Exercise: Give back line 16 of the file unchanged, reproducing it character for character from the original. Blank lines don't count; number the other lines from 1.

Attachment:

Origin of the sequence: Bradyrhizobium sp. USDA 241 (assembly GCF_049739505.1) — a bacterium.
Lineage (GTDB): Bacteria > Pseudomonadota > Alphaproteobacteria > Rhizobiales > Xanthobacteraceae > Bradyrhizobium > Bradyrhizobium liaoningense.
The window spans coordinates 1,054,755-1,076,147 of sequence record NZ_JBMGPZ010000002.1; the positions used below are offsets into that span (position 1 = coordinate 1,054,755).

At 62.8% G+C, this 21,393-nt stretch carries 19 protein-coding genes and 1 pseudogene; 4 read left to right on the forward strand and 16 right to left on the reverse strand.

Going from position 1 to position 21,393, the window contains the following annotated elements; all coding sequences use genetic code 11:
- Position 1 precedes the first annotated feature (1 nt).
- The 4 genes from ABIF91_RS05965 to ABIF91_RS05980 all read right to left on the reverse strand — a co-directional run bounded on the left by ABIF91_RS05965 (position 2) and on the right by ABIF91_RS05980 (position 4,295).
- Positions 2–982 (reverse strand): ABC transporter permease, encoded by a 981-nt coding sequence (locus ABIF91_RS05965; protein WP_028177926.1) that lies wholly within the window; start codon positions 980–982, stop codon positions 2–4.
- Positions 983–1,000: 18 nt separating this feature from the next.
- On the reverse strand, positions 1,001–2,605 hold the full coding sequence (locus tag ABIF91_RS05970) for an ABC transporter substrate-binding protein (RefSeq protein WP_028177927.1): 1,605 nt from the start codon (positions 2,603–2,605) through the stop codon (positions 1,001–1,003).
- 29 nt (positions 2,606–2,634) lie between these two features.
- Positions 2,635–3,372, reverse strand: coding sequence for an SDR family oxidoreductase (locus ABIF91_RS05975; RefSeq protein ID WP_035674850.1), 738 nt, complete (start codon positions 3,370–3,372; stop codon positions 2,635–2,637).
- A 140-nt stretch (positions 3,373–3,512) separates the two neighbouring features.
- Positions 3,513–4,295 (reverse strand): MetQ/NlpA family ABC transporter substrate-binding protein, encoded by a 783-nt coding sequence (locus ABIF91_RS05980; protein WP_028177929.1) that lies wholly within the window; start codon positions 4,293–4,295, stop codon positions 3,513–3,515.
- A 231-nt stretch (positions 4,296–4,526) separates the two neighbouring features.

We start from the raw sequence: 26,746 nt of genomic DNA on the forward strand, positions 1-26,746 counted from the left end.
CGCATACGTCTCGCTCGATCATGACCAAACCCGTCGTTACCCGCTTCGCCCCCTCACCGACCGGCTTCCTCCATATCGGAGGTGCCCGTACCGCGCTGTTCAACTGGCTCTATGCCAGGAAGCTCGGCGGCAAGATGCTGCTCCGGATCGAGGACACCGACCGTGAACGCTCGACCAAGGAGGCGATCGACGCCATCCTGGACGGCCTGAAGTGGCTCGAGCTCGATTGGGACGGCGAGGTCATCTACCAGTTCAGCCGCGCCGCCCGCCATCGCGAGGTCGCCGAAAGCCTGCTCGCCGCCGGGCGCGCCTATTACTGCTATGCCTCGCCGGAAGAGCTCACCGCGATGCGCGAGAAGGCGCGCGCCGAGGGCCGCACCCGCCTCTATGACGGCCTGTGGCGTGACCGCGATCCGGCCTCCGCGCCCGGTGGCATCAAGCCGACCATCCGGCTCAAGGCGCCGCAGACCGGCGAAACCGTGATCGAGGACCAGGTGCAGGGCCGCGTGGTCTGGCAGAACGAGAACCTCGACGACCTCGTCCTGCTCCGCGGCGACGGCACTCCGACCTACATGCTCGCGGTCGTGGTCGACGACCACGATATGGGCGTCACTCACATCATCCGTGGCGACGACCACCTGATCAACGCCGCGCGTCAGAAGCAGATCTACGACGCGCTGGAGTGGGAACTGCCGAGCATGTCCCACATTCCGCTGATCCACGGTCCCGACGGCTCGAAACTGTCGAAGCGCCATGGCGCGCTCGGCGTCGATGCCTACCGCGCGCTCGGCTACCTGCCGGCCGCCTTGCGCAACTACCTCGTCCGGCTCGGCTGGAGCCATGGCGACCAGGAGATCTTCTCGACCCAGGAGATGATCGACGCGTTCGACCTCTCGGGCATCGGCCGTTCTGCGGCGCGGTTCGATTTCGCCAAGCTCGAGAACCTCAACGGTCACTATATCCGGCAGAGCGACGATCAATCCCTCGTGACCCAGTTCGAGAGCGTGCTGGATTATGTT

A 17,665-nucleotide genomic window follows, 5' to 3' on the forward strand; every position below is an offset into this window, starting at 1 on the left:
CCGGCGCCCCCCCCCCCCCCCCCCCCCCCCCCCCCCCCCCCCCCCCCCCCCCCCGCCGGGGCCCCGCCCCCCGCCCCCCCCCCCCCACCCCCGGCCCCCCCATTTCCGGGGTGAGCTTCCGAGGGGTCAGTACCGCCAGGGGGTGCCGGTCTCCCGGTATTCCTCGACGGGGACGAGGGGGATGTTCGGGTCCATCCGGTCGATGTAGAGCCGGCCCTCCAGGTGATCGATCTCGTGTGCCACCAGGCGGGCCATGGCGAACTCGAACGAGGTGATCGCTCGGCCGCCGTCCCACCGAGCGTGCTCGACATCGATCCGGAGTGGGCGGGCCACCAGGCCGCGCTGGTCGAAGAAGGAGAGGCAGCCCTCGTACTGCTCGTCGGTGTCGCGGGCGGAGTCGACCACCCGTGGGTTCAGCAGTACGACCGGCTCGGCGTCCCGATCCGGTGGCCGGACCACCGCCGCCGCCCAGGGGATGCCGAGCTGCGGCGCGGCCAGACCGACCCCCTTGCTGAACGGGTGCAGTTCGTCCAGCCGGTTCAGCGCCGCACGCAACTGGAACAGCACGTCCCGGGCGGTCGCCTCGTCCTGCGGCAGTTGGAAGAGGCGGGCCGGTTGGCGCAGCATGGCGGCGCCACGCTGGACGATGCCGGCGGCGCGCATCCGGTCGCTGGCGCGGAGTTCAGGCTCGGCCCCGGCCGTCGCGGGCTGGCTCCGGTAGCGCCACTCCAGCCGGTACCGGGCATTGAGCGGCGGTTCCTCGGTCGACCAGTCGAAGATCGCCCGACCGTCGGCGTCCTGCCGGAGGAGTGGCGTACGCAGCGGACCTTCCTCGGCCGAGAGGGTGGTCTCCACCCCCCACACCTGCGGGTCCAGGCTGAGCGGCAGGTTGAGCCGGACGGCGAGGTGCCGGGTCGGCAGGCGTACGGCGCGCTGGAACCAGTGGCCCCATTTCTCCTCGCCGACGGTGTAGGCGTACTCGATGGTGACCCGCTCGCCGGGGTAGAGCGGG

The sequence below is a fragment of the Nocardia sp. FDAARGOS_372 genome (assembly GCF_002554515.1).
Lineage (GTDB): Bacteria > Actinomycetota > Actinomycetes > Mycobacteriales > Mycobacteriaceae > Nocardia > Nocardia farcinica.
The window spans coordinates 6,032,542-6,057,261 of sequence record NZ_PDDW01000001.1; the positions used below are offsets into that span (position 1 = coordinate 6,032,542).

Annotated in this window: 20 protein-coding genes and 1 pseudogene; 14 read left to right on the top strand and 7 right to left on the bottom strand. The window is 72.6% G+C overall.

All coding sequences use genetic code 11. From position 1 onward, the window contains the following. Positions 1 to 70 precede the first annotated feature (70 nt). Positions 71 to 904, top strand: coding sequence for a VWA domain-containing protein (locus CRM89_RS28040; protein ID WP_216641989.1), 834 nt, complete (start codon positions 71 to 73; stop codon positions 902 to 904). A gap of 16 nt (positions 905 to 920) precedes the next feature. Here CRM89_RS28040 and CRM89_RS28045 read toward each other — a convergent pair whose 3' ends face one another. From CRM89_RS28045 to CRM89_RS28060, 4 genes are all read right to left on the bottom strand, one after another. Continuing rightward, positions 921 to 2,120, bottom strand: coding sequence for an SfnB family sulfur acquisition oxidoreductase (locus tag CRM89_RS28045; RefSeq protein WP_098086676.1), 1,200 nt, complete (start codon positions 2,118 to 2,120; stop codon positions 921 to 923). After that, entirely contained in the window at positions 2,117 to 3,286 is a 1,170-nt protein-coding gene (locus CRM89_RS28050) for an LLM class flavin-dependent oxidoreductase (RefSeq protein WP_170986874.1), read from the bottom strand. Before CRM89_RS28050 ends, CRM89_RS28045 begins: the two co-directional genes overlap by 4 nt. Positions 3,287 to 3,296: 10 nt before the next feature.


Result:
We start from the raw sequence: 26,746 nt of genomic DNA on the forward strand, positions 1-26,746 counted from the left end.